The horse with five gaits

In solitary splendour the Icelandic horse has thrived and flourished since the first settlers brought their horses with them to Iceland over a thousand years ago.

The unique Icelandic breed is remarkably social, curious, fun-loving, friendly and inquisitive. After centuries in the role of “most essential servant”, the horse also has a strong mind and a stubbornness that has helped it safely carry inexperienced riders over rough and dangerous terrain for a millennium.

As a result, there’s nothing quite like exploring the beautiful Icelandic countryside (particularly the wild Westfjords) on the back of a charming and patient guide like the Icelandic horse.

Individualistically yours: the unique gene pool

Icelandics are shorter than most other horses, often drawing incorrect comparison to the Shetland pony. But it is definitely counted as a horse and can become offended when accused of being a pony!

Rarely more than 150 cm tall, it stands out for its cheerful temperament, muscular form and shaggy fur in winter.

Its singular good looks might be helped by the fact that the horse rarely suffers from common livestock diseases thanks to unforgiving and stringent rules in place about even bringing saddles or riding boots with you into Iceland.

History says that when Iceland was first settled only the best livestock was considered worthy of limited space on the boats. Given the space constraints, the early chieftains or the Viking seafarers took only a handful, ensuring that by the end of the settlement period Iceland had a treasure of some of the strongest horses from Norway. The original Norwegian horses traced their ancestry back to Mongolia.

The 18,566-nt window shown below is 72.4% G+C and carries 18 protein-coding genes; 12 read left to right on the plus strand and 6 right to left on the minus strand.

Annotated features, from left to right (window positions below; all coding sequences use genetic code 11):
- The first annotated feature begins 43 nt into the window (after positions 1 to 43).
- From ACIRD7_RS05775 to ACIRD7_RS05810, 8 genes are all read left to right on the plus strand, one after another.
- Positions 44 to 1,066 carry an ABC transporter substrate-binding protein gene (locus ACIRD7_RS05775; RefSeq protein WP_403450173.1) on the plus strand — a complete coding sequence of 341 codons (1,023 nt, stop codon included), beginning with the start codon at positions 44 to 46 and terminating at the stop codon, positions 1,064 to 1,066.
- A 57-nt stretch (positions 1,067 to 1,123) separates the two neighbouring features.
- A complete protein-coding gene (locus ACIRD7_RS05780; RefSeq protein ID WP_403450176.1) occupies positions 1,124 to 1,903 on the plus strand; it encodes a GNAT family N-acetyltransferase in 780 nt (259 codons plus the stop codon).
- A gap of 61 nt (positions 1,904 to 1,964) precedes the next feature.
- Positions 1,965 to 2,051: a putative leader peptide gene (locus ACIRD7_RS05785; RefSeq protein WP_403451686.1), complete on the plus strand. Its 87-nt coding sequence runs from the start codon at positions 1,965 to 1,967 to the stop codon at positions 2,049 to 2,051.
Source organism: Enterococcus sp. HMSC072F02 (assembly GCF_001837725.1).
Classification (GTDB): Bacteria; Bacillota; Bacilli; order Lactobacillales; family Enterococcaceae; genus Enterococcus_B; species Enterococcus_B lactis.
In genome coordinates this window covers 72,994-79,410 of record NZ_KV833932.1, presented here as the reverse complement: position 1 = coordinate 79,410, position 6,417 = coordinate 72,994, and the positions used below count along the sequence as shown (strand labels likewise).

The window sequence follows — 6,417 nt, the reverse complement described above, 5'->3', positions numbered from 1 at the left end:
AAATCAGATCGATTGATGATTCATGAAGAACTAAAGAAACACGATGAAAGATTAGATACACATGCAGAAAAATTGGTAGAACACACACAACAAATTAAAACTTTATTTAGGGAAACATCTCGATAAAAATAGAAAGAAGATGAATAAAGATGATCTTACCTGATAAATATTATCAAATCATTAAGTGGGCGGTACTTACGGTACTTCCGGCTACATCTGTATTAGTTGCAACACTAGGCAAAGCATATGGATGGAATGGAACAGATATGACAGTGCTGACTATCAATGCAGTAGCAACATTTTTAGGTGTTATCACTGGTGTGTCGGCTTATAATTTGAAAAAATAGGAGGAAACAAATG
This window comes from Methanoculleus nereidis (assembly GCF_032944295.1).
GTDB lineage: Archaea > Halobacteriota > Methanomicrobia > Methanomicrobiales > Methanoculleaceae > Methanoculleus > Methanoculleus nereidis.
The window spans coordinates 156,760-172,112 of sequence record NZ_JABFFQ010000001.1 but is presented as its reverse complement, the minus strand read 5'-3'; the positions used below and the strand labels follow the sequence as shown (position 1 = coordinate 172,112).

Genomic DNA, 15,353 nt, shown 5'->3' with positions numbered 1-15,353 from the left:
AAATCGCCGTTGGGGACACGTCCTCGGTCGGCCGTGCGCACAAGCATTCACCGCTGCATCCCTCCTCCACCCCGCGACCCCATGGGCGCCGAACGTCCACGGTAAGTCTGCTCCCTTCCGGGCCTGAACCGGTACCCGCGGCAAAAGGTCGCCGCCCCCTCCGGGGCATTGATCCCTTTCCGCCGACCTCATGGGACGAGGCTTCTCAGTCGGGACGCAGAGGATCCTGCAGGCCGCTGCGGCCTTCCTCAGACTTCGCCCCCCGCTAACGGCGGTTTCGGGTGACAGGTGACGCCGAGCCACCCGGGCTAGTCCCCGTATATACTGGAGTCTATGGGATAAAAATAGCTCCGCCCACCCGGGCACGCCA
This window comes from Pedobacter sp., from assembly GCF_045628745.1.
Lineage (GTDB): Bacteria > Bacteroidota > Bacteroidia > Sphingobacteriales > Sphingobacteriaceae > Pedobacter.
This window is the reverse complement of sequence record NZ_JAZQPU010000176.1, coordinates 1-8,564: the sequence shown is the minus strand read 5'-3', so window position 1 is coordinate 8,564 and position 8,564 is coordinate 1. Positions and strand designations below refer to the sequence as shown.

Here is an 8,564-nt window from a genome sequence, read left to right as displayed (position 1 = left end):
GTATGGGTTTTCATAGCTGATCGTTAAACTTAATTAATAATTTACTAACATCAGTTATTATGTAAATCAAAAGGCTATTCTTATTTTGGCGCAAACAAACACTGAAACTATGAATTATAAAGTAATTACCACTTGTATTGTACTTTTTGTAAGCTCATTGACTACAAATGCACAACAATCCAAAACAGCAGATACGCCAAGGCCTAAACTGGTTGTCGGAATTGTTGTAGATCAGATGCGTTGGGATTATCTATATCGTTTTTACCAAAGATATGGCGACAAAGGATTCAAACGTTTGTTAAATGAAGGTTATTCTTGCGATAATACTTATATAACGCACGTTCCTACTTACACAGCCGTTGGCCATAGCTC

These horses were used for everything from transportation to armed conflict amidst clans. In Iceland’s tough climate, it soon became apparent that horses were also essential to successful farming and gradually they emerged as vital cogs in the wheel of an agrarian economy.

Never again to return

Their pleasing appearance, general hardiness and steady temper has made the Icelandic a popular choice overseas; in fact there are as many as 100,000 abroad today compared to 80,000 that live in Iceland. This comes with a caveat: once a horse is transported abroad it can never come back home for fear of bringing in disease.
By and large this policy seems to have worked well.

The Superbly Gaited horse

While most other horses around the world have just three or four ‘gaits’ (style of walking, such as the trot and gallop), Icelandic horses have as many as five. Their unique gait, also known as the ‘tölt’ is a style which developed due to Iceland’s rough terrain and undulating topography. However, not all Icelandic horses can do it and those who have the ability usually need to be trained to do it properly.

To sum up, riding an Icelandic horse is as much of a quintessential local experience as it gets. You could add it to your itinerary along with hiking, biking, kayaking and sightseeing. You could also check out the activities on local farms on horseback.
So go right ahead and book your rides on!

Scroll to Top